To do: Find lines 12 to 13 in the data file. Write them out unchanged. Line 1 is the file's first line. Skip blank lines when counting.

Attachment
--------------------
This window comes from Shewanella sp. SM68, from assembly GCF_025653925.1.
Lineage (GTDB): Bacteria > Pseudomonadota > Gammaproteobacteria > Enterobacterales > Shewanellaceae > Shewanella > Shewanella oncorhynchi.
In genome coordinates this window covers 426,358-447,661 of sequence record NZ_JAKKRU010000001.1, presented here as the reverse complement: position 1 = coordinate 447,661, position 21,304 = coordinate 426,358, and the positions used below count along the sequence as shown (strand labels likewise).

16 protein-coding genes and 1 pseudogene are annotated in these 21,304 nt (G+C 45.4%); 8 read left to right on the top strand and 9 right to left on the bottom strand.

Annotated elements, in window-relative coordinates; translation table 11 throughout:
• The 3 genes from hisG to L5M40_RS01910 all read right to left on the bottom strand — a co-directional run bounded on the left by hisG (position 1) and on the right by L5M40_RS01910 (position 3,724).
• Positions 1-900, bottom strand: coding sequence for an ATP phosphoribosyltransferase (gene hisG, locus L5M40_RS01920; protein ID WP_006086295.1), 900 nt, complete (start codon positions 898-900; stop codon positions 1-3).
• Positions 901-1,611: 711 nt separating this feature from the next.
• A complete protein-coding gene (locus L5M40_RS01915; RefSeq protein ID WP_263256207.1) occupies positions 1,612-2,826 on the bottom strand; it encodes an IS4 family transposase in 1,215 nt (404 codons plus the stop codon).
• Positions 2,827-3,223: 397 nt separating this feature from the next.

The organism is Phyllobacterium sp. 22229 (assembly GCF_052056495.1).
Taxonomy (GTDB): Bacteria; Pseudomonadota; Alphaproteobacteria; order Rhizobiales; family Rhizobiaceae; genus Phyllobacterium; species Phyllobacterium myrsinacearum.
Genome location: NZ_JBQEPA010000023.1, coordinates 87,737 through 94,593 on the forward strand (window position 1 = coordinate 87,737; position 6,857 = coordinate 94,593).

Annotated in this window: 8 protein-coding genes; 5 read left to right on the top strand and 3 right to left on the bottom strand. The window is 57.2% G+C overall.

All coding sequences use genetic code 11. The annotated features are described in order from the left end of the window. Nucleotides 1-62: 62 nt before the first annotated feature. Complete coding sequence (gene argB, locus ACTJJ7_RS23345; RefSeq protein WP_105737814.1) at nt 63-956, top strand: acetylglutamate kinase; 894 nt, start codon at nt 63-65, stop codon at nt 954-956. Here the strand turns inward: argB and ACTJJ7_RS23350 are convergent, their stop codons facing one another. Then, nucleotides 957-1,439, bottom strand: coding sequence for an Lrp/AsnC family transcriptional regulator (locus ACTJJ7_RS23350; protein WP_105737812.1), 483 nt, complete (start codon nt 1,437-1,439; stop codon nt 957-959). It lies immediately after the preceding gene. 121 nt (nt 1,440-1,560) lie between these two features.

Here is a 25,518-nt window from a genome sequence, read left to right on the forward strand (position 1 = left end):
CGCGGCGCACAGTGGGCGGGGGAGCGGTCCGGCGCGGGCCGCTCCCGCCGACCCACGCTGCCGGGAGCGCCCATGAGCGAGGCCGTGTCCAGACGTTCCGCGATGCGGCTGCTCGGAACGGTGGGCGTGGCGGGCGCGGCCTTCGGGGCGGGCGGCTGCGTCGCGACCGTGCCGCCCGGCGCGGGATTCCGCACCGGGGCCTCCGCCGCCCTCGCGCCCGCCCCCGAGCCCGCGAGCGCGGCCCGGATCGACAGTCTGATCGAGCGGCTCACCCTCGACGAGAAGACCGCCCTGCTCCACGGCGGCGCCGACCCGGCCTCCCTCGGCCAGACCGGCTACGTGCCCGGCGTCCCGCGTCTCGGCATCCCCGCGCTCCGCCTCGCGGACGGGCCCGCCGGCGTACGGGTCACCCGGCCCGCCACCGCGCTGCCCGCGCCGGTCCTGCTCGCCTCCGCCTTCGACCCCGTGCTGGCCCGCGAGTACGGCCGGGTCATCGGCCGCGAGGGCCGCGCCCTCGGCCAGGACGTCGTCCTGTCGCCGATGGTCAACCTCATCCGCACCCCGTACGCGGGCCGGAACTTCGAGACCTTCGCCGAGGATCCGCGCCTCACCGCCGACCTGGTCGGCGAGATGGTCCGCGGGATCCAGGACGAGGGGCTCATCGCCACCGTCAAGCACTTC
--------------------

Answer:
Taxonomy (GTDB): Bacteria; Pseudomonadota; Alphaproteobacteria; order Rhizobiales; family Rhizobiaceae; genus Phyllobacterium; species Phyllobacterium myrsinacearum.
Genome location: NZ_JBQEPA010000023.1, coordinates 87,737 through 94,593 on the forward strand (window position 1 = coordinate 87,737; position 6,857 = coordinate 94,593).